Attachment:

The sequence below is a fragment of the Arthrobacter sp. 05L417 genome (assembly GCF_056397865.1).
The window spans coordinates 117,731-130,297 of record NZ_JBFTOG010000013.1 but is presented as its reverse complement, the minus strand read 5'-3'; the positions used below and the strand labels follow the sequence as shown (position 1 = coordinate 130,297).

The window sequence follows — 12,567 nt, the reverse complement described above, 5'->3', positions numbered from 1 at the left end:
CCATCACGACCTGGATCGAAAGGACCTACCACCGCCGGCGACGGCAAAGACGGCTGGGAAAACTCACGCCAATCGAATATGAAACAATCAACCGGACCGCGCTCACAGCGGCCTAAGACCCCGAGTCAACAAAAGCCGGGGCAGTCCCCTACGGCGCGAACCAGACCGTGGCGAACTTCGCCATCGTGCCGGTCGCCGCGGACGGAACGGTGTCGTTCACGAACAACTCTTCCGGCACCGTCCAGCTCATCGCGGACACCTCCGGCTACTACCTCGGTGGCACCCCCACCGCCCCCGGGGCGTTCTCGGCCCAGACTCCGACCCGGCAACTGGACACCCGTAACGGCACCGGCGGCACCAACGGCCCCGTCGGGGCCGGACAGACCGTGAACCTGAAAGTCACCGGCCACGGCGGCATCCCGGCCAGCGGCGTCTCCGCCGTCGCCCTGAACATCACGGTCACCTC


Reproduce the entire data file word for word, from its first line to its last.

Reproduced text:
The sequence below is a fragment of the Arthrobacter sp. 05L417 genome (assembly GCF_056397865.1).
The window spans coordinates 117,731-130,297 of record NZ_JBFTOG010000013.1 but is presented as its reverse complement, the minus strand read 5'-3'; the positions used below and the strand labels follow the sequence as shown (position 1 = coordinate 130,297).

The window sequence follows — 12,567 nt, the reverse complement described above, 5'->3', positions numbered from 1 at the left end:
CCATCACGACCTGGATCGAAAGGACCTACCACCGCCGGCGACGGCAAAGACGGCTGGGAAAACTCACGCCAATCGAATATGAAACAATCAACCGGACCGCGCTCACAGCGGCCTAAGACCCCGAGTCAACAAAAGCCGGGGCAGTCCCCTACGGCGCGAACCAGACCGTGGCGAACTTCGCCATCGTGCCGGTCGCCGCGGACGGAACGGTGTCGTTCACGAACAACTCTTCCGGCACCGTCCAGCTCATCGCGGACACCTCCGGCTACTACCTCGGTGGCACCCCCACCGCCCCCGGGGCGTTCTCGGCCCAGACTCCGACCCGGCAACTGGACACCCGTAACGGCACCGGCGGCACCAACGGCCCCGTCGGGGCCGGACAGACCGTGAACCTGAAAGTCACCGGCCACGGCGGCATCCCGGCCAGCGGCGTCTCCGCCGTCGCCCTGAACATCACGGTCACCTC